Clinical report - Fever and antipyretic use in children

Janice E. Sullivan, Henry C. Farrar, Daniel A.C. Frattarelli, Jeffrey L. Galinkin, Thomas P. Green, Mary A. Hegenbarth, Mark L. Hudak, Matthew E. Knight, Robert E. Shaddy, Glen S. Frick, Lynne G. Maxwell, Ian Paul, John F. Pope, Thomas G. Wells

Research output: Contribution to journalArticle

84 Citations (Scopus)

Abstract

Fever in a child is one of the most common clinical symptoms managed by pediatricians and other health care providers and a frequent cause of parental concern. Many parents administer antipyretics even when there is minimal or no fever, because they are concerned that the child must maintain a "normal" temperature. Fever, however, is not the primary illness but is a physiologic mechanism that has beneficial effects in fighting infection. There is no evidence that fever itself worsens the course of an illness or that it causes long-term neurologic complications. Thus, the primary goal of treating the febrile child should be to improve the child's overall comfort rather than focus on the normalization of body temperature. When counseling the parents or caregivers of a febrile child, the general well-being of the child, the importance of monitoring activity, observing for signs of serious illness, encouraging appropriate fluid intake, and the safe storage of antipyretics should be emphasized. Current evidence suggests that there is no substantial difference in the safety and effectiveness of acetaminophen and ibuprofen in the care of a generally healthy child with fever. There is evidence that combining these 2 products is more effective than the use of a single agent alone; however, there are concerns that combined treatment may be more complicated and contribute to the unsafe use of these drugs. Pediatricians should also promote patient safety by advocating for simplified formulations, dosing instructions, and dosing devices.

Original languageEnglish (US)
Pages (from-to)580-587
Number of pages8
JournalPediatrics
Volume127
Issue number3
DOIs
StatePublished - Mar 1 2011

Fingerprint

Antipyretics
Fever
Parents
Ibuprofen
Patient Safety
Acetaminophen
Body Temperature
Child Welfare
Health Personnel
Nervous System
Caregivers
Counseling
Safety
Equipment and Supplies
Temperature
Infection
Pharmaceutical Preparations

All Science Journal Classification (ASJC) codes

  • Pediatrics, Perinatology, and Child Health

Cite this

Sullivan, J. E., Farrar, H. C., Frattarelli, D. A. C., Galinkin, J. L., Green, T. P., Hegenbarth, M. A., ... Wells, T. G. (2011). Clinical report - Fever and antipyretic use in children. Pediatrics, 127(3), 580-587. https://doi.org/10.1542/peds.2010-3852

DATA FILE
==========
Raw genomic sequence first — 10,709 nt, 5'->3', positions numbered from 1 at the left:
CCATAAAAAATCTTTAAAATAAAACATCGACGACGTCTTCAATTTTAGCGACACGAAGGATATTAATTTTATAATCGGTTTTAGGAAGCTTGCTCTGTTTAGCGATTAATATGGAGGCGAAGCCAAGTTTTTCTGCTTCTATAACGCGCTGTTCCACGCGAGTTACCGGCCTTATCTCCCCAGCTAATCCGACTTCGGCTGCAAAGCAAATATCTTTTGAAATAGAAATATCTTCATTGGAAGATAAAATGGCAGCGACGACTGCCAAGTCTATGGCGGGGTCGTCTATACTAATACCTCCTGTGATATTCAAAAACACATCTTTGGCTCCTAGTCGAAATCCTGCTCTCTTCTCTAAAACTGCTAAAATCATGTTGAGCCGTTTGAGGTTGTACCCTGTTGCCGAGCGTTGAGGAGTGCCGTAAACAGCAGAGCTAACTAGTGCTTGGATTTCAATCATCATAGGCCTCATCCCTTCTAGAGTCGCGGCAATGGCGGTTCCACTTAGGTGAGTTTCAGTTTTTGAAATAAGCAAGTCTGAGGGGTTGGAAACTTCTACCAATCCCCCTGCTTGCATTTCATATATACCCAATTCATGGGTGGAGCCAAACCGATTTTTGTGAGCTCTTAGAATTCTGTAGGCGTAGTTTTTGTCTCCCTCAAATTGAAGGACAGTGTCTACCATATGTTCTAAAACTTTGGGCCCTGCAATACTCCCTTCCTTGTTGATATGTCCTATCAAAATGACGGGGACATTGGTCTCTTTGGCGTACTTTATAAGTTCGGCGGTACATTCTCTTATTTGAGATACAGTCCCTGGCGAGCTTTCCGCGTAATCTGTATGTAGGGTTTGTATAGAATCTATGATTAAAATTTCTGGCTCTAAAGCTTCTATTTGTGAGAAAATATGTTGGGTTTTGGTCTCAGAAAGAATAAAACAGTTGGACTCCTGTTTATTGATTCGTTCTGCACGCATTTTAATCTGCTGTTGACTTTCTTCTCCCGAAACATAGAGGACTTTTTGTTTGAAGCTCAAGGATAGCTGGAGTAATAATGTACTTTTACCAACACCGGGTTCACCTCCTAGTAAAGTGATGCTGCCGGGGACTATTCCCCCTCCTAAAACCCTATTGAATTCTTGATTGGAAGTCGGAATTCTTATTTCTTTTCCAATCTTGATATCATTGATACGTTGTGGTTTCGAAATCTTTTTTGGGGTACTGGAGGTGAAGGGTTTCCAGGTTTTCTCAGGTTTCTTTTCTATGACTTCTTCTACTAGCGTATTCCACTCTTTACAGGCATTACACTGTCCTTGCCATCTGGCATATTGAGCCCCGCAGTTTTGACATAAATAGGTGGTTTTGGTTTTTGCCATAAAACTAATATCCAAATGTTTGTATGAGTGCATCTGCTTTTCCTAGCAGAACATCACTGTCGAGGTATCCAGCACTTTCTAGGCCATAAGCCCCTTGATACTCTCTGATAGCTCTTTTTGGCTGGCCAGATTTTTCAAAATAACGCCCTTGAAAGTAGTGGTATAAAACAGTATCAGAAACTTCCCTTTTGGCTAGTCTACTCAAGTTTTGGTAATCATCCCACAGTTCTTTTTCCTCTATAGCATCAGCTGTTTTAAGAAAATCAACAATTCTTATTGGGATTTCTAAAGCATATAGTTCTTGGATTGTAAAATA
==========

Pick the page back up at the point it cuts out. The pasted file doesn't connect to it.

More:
Sullivan, Janice E. ; Farrar, Henry C. ; Frattarelli, Daniel A.C. ; Galinkin, Jeffrey L. ; Green, Thomas P. ; Hegenbarth, Mary A. ; Hudak, Mark L. ; Knight, Matthew E. ; Shaddy, Robert E. ; Frick, Glen S. ; Maxwell, Lynne G. ; Paul, Ian ; Pope, John F. ; Wells, Thomas G. / Clinical report - Fever and antipyretic use in children. In: Pediatrics. 2011 ; Vol. 127, No. 3. pp. 580-587.
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Sullivan, JE, Farrar, HC, Frattarelli, DAC, Galinkin, JL, Green, TP, Hegenbarth, MA, Hudak, ML, Knight, ME, Shaddy, RE, Frick, GS, Maxwell, LG, Paul, I, Pope, JF & Wells, TG 2011, 'Clinical report - Fever and antipyretic use in children', Pediatrics, vol. 127, no. 3, pp. 580-587. https://doi.org/10.1542/peds.2010-3852

Clinical report - Fever and antipyretic use in children. / Sullivan, Janice E.; Farrar, Henry C.; Frattarelli, Daniel A.C.; Galinkin, Jeffrey L.; Green, Thomas P.; Hegenbarth, Mary A.; Hudak, Mark L.; Knight, Matthew E.; Shaddy, Robert E.; Frick, Glen S.; Maxwell, Lynne G.; Paul, Ian; Pope, John F.; Wells, Thomas G.

In: Pediatrics, Vol. 127, No. 3, 01.03.2011, p. 580-587.

Research output: Contribution to journalArticle

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AU - Hudak, Mark L.

AU - Knight, Matthew E.

AU - Shaddy, Robert E.

AU - Frick, Glen S.

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AU - Wells, Thomas G.

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Sullivan JE, Farrar HC, Frattarelli DAC, Galinkin JL, Green TP, Hegenbarth MA et al. Clinical report - Fever and antipyretic use in children. Pediatrics. 2011 Mar 1;127(3):580-587. https://doi.org/10.1542/peds.2010-3852